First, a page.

is an information designer who enjoys finding the intersections between design and research, her favorite being data visualization. She received her MFA from the University of Michigan Stamps School of Art + Design. She has worked as a data analyst at multiple non-profit organizations including Data Driven Detroit, a National Neighborhood Indicators Partner (NNIP) with the Urban Institute. She has also designed illustrated health materials for UNICEF in Botswana and German Agro Action in Ethiopia. She is currently an information design consultant with the data visualization firm, NiJeL and a fellow at the Civic Data Design Lab at the MIT School of Architecture & Planning as part of the City Digits project. 

Michael Stone Richards

participates in many aspects of Detroit's art + performance community including MOCAD, DIA, Write A House, and the journal Detroit Research of which he is editor and co-founder. He was also a founding member of Signal Return, a not-for-profit education-based community letterpress and print shop in Detroit. He has lectured nationally and internationally on contemporary art as well as on Social Practice in Detroit. Michael is Chair of the Committee on Critical Studies at the College for Creative Studies.

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Phil Cooley

opened Slows Bar B Q and Slows To Go with various partners and is a general contractor with O’Connor Development. Because of Slows' success, Cooley has been afforded the opportunity to help residents of Detroit in need. He works on projects ranging from helping others open small businesses, to designing and building public spaces like Ponyride. He is passionate about Detroit because he believes that it is a Democratic city where all are welcome to participate.

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Lynn Crawford

is the author of six books: Solow, Blow, Fortification Resort, Simply Separate People, Two and Shankus, and Kitto: A Saga. Her articles on art and literature have appeared in Art in America, Hyperallergic, Brooklyn Rail, Bookforum and Tema Celeste. She is a 2010 Kresge Literary Arts Fellow and a 2016 Rauschenberg Writing Fellow.

Jelani Cobb

has been contributing to The New Yorker and newyorker.com since 2013, and became a staff writer in 2015. He writes frequently about race, politics, history, and culture. His most recent book is “The Substance of Hope: Barack Obama and the Paradox of Progress.” He’s an associate professor of history, and the director of the Africana Studies Institute, at the University of Connecticut. He won the 2015 Sidney Hillman Prize for Opinion and Analysis Journalism, for his columns on race, the police, and injustice.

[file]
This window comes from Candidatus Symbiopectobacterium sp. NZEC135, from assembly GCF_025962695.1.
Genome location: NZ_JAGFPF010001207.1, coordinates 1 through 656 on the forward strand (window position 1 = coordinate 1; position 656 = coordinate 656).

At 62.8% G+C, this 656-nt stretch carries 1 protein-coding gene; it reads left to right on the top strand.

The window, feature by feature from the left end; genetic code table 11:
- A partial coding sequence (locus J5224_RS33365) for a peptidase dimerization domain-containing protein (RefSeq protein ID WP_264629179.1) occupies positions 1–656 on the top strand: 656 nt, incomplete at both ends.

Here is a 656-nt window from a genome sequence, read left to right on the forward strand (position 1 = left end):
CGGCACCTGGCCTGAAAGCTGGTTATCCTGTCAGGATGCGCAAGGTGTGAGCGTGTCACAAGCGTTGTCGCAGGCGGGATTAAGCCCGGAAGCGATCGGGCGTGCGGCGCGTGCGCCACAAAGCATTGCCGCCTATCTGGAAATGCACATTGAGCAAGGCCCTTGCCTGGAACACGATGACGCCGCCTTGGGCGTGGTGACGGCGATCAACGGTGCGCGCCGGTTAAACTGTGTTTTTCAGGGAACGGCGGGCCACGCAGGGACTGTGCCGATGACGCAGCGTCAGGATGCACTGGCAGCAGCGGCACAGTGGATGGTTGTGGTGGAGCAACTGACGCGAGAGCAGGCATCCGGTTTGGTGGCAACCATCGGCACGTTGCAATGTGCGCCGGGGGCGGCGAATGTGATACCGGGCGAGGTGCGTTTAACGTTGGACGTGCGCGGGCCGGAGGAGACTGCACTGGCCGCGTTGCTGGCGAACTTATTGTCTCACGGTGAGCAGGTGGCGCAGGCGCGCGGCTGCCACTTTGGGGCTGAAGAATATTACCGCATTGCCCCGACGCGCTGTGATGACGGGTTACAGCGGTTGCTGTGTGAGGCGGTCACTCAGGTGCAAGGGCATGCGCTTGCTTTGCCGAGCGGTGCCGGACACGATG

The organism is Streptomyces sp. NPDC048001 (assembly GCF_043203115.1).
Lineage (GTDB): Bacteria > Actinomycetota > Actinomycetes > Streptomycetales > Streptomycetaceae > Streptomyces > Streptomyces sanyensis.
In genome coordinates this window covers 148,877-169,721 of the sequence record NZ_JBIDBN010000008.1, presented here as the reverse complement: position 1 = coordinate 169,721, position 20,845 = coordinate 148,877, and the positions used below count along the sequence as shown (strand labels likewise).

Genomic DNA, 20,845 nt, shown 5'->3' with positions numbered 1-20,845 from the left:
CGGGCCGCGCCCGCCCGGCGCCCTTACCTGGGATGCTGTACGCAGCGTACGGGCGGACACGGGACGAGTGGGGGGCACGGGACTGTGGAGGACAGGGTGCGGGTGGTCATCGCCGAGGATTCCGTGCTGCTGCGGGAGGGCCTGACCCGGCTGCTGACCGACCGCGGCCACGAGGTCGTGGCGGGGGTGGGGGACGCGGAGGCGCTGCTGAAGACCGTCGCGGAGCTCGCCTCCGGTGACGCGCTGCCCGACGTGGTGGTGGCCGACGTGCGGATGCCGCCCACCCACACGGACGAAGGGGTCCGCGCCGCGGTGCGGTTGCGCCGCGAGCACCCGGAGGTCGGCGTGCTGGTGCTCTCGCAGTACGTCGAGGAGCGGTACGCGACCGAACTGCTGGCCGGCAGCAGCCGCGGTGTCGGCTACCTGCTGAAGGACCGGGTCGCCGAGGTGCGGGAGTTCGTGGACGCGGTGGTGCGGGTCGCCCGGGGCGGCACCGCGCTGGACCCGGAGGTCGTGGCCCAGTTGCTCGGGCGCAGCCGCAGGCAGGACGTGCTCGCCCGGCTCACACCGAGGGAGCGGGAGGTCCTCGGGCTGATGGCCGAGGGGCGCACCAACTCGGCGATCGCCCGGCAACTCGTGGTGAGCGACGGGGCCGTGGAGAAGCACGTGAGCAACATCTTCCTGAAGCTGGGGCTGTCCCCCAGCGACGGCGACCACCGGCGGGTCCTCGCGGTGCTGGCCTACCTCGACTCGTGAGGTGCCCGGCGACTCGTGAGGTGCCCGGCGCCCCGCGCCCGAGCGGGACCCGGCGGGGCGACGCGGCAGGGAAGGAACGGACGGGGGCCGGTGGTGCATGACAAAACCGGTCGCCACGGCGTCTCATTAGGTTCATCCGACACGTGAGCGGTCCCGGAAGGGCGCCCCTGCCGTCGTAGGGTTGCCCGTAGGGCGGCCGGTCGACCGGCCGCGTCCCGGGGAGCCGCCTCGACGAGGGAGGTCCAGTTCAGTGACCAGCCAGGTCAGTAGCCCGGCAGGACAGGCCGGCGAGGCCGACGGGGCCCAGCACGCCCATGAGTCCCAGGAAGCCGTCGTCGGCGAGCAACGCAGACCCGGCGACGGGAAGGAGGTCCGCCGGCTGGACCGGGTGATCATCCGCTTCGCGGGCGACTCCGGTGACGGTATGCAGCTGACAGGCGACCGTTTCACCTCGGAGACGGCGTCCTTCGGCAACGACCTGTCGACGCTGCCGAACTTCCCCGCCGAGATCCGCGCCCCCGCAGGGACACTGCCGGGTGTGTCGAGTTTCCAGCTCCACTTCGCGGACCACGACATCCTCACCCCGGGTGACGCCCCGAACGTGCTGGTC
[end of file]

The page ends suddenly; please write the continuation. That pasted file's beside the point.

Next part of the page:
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Jason Friedman

practices in many different legal areas including commercial litigation, business transactions, social media, partnership disputes, entertainment and family law. A native Texan, Friedman was born and raised in Dallas. He graduated from J.J. Pearce High School and obtained a B.S.B.A. from the University of Denver in Real Estate and International Business. In 2007, he graduated from Thomas M. Cooley School of Law. Friedman is also extremely active in the community being a founding member of the Alzheimer’s Foundation’s Blondes vs. Brunettes, a finalist for OneMan Dallas and board member and past chairman of LakeFest.

Airea D. Matthews

is an American poet. She won the 2016 Yale Younger Poet award. She is Assistant Director of The Helen Zell Writers’ Program. She graduated from University of Michigan, Ann Arbor, with an M.F.A. Her work has appeared in Best American Poetry 2015, American Poet, Four Way Review, The Missouri Review, Muzzle, The Baffler, Callaloo, Indiana Review, WSQ, SLAB, Michigan Quarterly Review, and Vida: Her Kind.


Mallory McMorrow

is a designer and creative director. She launched her career as the winner of the Mazda Design Challenge, after which she saw her concept car featured in publications such as Popular Mechanics, ESPN, and Glamour. She’s since worked as a designer for Hot Wheels, creative director for Gawker Media, and helped launch HeLo, an experiential production company. Her writing has appeared on Road & Track, Jalopnik, and Jezebel, and in 2013 she was featured as one of five “Ceiling-Shattering Women” on Refinery29. McMorrow lives with her fiancé and dog, Detroit, who, ironically, is from Los Angeles.